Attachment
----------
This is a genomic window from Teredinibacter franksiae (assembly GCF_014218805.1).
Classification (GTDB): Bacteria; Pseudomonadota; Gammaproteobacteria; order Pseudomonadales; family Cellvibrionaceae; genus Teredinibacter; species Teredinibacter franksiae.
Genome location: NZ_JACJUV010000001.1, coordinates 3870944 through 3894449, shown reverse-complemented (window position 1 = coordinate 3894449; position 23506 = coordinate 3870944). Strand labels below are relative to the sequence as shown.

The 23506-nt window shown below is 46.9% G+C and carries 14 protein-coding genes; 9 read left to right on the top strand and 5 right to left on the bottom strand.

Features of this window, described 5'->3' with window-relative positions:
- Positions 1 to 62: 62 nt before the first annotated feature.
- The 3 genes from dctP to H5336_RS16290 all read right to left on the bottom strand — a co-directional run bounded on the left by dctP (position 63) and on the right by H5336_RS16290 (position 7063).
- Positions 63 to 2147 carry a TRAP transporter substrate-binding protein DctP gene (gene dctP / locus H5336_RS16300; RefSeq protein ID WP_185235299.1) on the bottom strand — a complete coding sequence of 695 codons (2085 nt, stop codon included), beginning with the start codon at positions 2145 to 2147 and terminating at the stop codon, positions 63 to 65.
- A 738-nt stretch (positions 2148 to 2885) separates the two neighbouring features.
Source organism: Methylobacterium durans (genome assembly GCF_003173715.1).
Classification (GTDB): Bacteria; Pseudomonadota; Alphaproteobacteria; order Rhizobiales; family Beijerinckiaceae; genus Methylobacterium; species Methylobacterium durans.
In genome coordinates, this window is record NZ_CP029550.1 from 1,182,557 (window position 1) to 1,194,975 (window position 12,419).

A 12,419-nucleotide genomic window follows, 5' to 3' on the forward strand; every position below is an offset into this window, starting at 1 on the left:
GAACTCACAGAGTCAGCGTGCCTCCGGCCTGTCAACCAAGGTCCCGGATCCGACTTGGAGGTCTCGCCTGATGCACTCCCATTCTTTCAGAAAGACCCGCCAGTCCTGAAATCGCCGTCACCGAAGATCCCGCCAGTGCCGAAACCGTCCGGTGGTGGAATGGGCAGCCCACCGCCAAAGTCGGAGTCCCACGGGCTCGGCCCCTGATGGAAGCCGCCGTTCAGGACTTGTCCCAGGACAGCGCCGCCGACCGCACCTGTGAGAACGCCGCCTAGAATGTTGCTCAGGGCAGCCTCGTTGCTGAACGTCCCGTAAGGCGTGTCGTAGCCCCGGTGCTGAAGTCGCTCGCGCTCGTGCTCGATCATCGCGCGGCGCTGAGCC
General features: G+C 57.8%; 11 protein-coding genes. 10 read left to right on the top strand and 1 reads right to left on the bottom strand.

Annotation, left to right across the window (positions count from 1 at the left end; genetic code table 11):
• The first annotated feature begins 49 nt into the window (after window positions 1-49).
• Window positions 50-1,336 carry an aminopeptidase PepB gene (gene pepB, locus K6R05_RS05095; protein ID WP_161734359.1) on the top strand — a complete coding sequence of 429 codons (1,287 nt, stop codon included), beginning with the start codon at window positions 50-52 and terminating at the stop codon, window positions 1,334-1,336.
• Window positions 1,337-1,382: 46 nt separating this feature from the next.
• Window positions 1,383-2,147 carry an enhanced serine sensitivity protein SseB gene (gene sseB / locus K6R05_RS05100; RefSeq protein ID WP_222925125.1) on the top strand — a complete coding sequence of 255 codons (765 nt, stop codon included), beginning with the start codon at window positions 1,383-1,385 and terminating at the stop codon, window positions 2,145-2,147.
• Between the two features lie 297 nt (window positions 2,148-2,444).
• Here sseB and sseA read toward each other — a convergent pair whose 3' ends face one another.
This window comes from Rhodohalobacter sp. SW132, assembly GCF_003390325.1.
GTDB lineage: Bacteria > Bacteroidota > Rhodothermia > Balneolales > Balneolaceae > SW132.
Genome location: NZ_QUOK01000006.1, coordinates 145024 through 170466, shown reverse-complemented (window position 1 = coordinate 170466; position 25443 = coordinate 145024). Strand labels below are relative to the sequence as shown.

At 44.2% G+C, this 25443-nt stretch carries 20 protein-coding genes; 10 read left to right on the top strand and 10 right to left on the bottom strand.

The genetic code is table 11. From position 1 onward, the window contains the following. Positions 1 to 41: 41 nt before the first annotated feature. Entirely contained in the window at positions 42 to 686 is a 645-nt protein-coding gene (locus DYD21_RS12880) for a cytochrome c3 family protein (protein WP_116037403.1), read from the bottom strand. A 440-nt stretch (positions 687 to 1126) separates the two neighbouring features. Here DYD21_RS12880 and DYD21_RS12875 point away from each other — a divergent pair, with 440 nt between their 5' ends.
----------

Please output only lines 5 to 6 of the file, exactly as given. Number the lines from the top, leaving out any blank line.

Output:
Features of this window, described 5'->3' with window-relative positions:
- Positions 1 to 62: 62 nt before the first annotated feature.